General Motors, UAW Begin Talks on New Contract
General Motors and the United Auto Workers Union begin negotiations on Tuesday over a new, four-year contract. The talks will impact about 900 hourly workers at the Corvette Assembly Plant in Bowling Green.
Despite announcing plans in November to close five U.S. plants, General Motors says it has no plans to move more production overseas. CEO Mary Barra reiterated the claim in April during a visit to the Corvette Assembly Plant in Bowling Green.
“General Motors is absolutely committed to investing in and growing good-paying manufacturing jobs in the U.S.," she stated.
Barra said GM has invested $23 billion in American plants since 2009, including the one in Bowling Green as it prepares to produce the next generation Corvette.
Preventing the shift of jobs to Mexico will be a priority as GM and the UAW head to the bargaining table.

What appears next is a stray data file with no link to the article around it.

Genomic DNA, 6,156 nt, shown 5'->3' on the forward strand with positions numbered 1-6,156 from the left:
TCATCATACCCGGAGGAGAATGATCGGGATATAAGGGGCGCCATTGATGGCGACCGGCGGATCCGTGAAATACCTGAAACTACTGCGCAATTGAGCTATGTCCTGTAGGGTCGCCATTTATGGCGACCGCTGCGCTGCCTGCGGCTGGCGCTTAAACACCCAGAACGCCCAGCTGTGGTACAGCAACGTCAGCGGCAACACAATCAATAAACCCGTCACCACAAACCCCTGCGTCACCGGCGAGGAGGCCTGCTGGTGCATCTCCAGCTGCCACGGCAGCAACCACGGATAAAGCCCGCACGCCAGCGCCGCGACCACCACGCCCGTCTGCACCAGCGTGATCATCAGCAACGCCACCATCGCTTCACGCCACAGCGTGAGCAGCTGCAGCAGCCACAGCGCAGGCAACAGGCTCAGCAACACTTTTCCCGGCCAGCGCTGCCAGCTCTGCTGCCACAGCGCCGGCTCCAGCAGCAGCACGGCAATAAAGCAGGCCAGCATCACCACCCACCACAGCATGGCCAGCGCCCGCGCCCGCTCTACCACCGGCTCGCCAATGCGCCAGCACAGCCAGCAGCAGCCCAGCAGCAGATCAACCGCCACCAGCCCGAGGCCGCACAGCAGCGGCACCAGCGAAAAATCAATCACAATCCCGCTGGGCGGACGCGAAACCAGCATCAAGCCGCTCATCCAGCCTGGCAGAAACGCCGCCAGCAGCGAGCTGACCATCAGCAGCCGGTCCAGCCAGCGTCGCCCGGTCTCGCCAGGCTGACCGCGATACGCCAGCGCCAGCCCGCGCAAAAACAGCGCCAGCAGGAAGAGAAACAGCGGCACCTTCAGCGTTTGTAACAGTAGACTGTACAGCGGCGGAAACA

Another likely sticking point is the use of temporary workers. Seven percent of GM’s current workforce is made up of temps and the automaker has hinted at increasing the number of those workers to bring GM more in-line with its competitors. Temporary workers can help with absenteeism and market fluctuations, and while those employees do the same work, they aren’t eligible for many of the benefits that full-time, hourly employees receive.
Officials with the GM plant in Bowling Green and the local UAW chapter declined to be interviewed ahead of the talks. The current contract between GM and the UAW expires September 14.